Barrett Surname History
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Barrett Country of Origin, Nationality, & Ethnicity
This interesting surname was introduced into Ireland by the Anglo-Norman invaders of 1169 and 1170. One branch of the family, initially called Barratt, settled in County Cork and their name was rendered "Baroid" in Irish. The second branch called Barrett established themselves in the Connacht counties of Mayo and Galway, where the name was Gaelicized as "Bareid". The former is regarded as Norman-French, deriving from the old French male given name Baraud, ultimately from the Germanic Ber(n)wald, composed of the elements "ber(n)", bear, plus "wald", rule. The latter is Anglo-Saxon having its origins in the old English Beornheard or the old German Bernhard, personal names composed of the elements "ber(n)", bear, plus "hard", brave, strong. Eventually, the surname was spelt Barrett in both Munster and Connacht and the county Cork family were influential enough to give their name to an extensive territory i.e., Barrett's Country. The North Mayo Barretts were Lords of Tirawley and the chief of this sept (founded on the Irish model) was known as MacWattin. The names of several of the Mayo Barretts are included in the "Composition Book of Connacht", dated 1585. Richard Barrett, (circa 1740 - 1818), known as "the Poet of Erris" was also a prominent United Irishman. The first recorded spelling of the family name is shown to be that of Baireid, which was dated circa 1350, "The Annals of Connacht", during the reign of King Edward 111 of England, "The Father of the Navy", 1327 - 1377. Surnames became necessary when governments introduced personal taxation. In England this was known as Poll Tax. Throughout the centuries, surnames in every country have continued to "develop" often leading to astonishing variants of the original spelling.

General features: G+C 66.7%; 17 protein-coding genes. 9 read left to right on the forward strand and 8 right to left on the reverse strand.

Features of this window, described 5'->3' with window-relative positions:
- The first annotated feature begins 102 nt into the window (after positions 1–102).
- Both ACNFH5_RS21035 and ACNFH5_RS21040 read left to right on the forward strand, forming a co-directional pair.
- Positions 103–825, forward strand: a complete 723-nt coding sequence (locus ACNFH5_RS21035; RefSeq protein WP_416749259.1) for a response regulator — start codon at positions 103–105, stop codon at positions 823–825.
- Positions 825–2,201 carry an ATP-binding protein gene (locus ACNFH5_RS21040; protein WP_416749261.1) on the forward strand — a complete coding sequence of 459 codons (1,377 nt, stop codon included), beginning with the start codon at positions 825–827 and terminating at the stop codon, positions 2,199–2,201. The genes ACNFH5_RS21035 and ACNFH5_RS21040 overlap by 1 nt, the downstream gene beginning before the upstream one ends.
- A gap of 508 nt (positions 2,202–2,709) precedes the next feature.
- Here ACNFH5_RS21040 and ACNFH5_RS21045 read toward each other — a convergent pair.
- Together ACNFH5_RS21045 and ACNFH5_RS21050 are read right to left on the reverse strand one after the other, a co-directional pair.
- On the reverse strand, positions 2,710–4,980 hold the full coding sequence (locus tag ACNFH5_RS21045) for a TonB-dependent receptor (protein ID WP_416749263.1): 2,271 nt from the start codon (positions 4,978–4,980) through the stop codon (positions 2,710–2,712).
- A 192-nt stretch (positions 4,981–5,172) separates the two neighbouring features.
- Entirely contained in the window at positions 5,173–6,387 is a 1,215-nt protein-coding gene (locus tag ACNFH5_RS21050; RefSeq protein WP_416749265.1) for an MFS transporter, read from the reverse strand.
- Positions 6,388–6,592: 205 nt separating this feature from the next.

Barrett Meaning & Etymology
Barrett (sometimes spelled Barret or Barratt) is a surname that has been associated with several different people, places and organisations. It is a popular Anglo-Irish surname, both in Southeast England, and Southwest Ireland. It is most common in the Irish counties of Mayo and Galway but particularly County Cork, and within England, East Anglia, especially Norfolk. The Gaelic version of the name is Barόid in the south and Bairéid in the west. The Barretts of Ireland first appeared following the Norman invasion, hired as mercenaries from Wales. As with many other Anglo-Norman families, they were quickly assimilated into Irish culture. As an English surname, it is thought to derive from an Old English word meaning "quarrelsome" or "deceitful", or from a corruption of the Norman personal name Barnard or Berold. Another translation for Barrett is "warlike people."